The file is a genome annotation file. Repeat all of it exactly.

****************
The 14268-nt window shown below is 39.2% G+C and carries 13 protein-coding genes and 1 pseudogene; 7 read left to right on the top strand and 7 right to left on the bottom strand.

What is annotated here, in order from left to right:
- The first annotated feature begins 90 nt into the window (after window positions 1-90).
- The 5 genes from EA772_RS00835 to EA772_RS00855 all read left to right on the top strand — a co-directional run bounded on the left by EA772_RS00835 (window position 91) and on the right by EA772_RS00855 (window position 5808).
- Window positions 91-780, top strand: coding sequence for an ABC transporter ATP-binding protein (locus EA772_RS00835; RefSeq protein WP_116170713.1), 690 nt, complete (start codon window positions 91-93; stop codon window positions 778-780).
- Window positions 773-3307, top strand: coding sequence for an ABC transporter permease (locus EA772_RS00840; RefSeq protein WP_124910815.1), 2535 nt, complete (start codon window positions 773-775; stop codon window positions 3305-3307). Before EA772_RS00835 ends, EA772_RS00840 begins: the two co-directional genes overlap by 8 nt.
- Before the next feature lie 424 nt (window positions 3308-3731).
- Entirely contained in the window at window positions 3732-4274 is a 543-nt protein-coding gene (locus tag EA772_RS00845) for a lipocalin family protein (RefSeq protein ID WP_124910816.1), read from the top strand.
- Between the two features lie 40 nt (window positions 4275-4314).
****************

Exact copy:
The 14268-nt window shown below is 39.2% G+C and carries 13 protein-coding genes and 1 pseudogene; 7 read left to right on the top strand and 7 right to left on the bottom strand.

What is annotated here, in order from left to right:
- The first annotated feature begins 90 nt into the window (after window positions 1-90).
- The 5 genes from EA772_RS00835 to EA772_RS00855 all read left to right on the top strand — a co-directional run bounded on the left by EA772_RS00835 (window position 91) and on the right by EA772_RS00855 (window position 5808).
- Window positions 91-780, top strand: coding sequence for an ABC transporter ATP-binding protein (locus EA772_RS00835; RefSeq protein WP_116170713.1), 690 nt, complete (start codon window positions 91-93; stop codon window positions 778-780).
- Window positions 773-3307, top strand: coding sequence for an ABC transporter permease (locus EA772_RS00840; RefSeq protein WP_124910815.1), 2535 nt, complete (start codon window positions 773-775; stop codon window positions 3305-3307). Before EA772_RS00835 ends, EA772_RS00840 begins: the two co-directional genes overlap by 8 nt.
- Before the next feature lie 424 nt (window positions 3308-3731).
- Entirely contained in the window at window positions 3732-4274 is a 543-nt protein-coding gene (locus tag EA772_RS00845) for a lipocalin family protein (RefSeq protein ID WP_124910816.1), read from the top strand.
- Between the two features lie 40 nt (window positions 4275-4314).